So, why the hell would....

The Doctor

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What do drug dealers have to do with countries trying to achieve their clean energy goals...?
They're both dealers who are trying to abstain from using the drug they sell...
Norway Desperately Needs Large Oil Discoveries
By Tsvetana Paraskova - Jan 15, 2018

Thanks to costs cuts and large oil discoveries made before the oil price crash, Norway will be able to sustain its oil and gas production over the next five years. But reduced exploration drilling and lack of big discoveries in the past two years spell trouble for Western Europe’s biggest oil and gas producer after 2023, authorities fear.

Nearly two-thirds of the undiscovered resources are thought to be located in the Barents Sea, the Norwegian Petroleum Directorate (NPD) directorate said last week in its review of the Norwegian Continental Shelf in 2017.

However, last year’s exploration campaign in Norway’s Arctic was a flop. Oil companies are not giving up on Barents Sea exploration, but firms and authorities alike have now lowered expectations about the possibility of a huge discovery in those areas.

“In the part of the Barents Sea that’s currently open, you’ve sort of tried the elephants -- the big opportunities,” Bente Nyland, Director General of the Norwegian Petroleum Directorate, told Bloomberg in a recent interview. “You’re now down to the next generation in size,” Nyland noted.

The authority would be happy with any discovery of around 500 million barrels of oil, Nyland told Bloomberg.

[...]

Norway needs more, and larger, oil discoveries, and sooner rather than later.

“If petroleum production is to be maintained at the current level beyond 2025, it is absolutely essential that additional profitable resources are proven, also larger discoveries,” the NPD said.

The need for more exploration and larger discoveries was the underlying theme of the Directorate’s review of 2017. “Too few exploration wells”, “only minor discoveries”, and “exploration activity must increase” were phrases used too often in an otherwise positive review that showed record gas production, cost cuts across the board, and leveling off of the decline in investments.

Norway’s total oil and gas production increased for a fourth straight year in 2017, thanks to higher gas production. Oil production, on the other hand, dropped to 1.59 million bpd from 1.61 million bpd in 2016, down 2 percent, mostly due to an unplanned maintenance shutdown at the Goliat oil field. This year, oil production is estimated to drop by another 2 percent to 1.55 million bpd, and the decline is expected to continue until 2020, when the giant Johan Sverdrup—expected to start production in late 2019—will help Norway to increase its oil production until 2023, the NPD said.

The total oil and gas production increase will continue toward 2023 – perhaps even reaching the level of the record year 2004, the authority said, but noted that back in 2004, oil accounted for most of the production, while in 2023, gas will account for about half of the production.

While Norway’s oil production is expected to increase over the next five years, after 2023 the industry faces another decline if no large discovery is made soon.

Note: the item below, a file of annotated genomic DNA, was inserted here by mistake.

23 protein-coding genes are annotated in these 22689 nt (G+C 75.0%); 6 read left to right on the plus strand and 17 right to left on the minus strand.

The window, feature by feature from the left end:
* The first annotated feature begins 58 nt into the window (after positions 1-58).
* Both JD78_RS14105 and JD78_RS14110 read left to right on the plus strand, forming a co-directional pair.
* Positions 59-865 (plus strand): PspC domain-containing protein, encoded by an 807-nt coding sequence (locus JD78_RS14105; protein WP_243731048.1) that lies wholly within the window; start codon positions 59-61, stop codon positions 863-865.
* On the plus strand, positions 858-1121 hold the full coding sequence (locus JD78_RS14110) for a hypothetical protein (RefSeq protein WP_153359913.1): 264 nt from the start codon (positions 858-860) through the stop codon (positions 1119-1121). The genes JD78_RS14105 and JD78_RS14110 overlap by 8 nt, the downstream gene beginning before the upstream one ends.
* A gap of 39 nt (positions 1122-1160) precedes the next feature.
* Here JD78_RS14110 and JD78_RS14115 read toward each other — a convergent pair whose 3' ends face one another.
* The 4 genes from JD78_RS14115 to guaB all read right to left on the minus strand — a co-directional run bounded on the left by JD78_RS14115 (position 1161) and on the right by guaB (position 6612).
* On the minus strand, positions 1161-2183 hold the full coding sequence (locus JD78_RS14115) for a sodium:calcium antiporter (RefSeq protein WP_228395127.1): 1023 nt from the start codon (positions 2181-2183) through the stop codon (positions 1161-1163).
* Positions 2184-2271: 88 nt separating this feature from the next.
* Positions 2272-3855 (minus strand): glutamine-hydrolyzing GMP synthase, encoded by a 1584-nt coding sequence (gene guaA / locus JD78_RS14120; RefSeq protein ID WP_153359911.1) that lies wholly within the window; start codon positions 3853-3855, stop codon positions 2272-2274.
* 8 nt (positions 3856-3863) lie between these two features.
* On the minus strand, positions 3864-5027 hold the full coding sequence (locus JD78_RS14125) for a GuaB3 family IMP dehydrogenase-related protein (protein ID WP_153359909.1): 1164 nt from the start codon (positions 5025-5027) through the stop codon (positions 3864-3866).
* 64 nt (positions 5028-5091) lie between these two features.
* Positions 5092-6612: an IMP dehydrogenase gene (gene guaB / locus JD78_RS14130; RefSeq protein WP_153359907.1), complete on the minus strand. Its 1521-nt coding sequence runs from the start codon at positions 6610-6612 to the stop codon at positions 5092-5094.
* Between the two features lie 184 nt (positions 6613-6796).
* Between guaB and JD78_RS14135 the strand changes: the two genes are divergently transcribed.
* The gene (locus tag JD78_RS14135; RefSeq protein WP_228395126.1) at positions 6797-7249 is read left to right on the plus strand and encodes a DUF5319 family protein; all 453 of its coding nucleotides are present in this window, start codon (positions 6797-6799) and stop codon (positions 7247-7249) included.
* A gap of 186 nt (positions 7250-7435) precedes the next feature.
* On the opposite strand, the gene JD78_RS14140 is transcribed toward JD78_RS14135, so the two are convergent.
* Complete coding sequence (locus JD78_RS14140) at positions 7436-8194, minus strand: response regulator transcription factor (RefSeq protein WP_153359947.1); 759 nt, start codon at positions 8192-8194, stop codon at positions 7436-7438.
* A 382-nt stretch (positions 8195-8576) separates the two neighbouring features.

Oil Price dot com
 

The Doctor

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No I'm not. I object to them telling me to stop using oil because it will destroy the planet while they sell 1.5 million barrels a day.
They're not only continuing to sell 1.5 million barrels a day, they're trying to sell even more. Although, technically, apart from Statoil (their national oil company), Norway doesn't actually sell the oil

JANUARY 16, 2018 / 9:01 AM / A DAY AGO
Norway awards record 75 oil exploration licenses
Joachim Dagenborg, Nerijus Adomaitis

SANDEFJORD, Norway (Reuters) - Norway has awarded a record 75 offshore oil exploration licenses, to Statoil, Aker BP Shell, Total and ConocoPhillips among others, the energy ministry said on Tuesday.

The licenses comprised 45 in the North Sea, 22 in the Norwegian Sea and eight in the Barents Sea and were awarded in a so-called annual predefined areas (APA) licensing round, introduced by Norway in 2003 to encourage exploration and development of discoveries near existing infrastructure.

“The number of licenses is the highest ever awarded in a licensing round on the Norwegian continental shelf. Access to new, prospective exploration acreage is a central pillar in the government’s petroleum policy,” Energy Minister Terje Soeviknes said in a statement.

The 75 licenses were awarded to 34 firms, of which 19 won the right to lead projects.

Environmentalists have criticized the expansion of exploration acreage via APA rounds in the Barents Sea, saying that such moves into a largely unexplored area with only two producing fields exceed the original purpose of the rounds.

[...]

Reuters
 

Martin Mayers

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we don't. Almost all of Norways oil and gas is used in Europe, you know the place screaming the most about how fossils fuels are going to kill us all!
Right. So why are you getting your knickers in a twist? They're looking after number one. They're hypocrites of course, but so is everyone, we'll all put national interests first whilst casting aside personal morality and beliefs. Don't pretend the US is any different. You're just apparently not quite as good at Norway at it.
 
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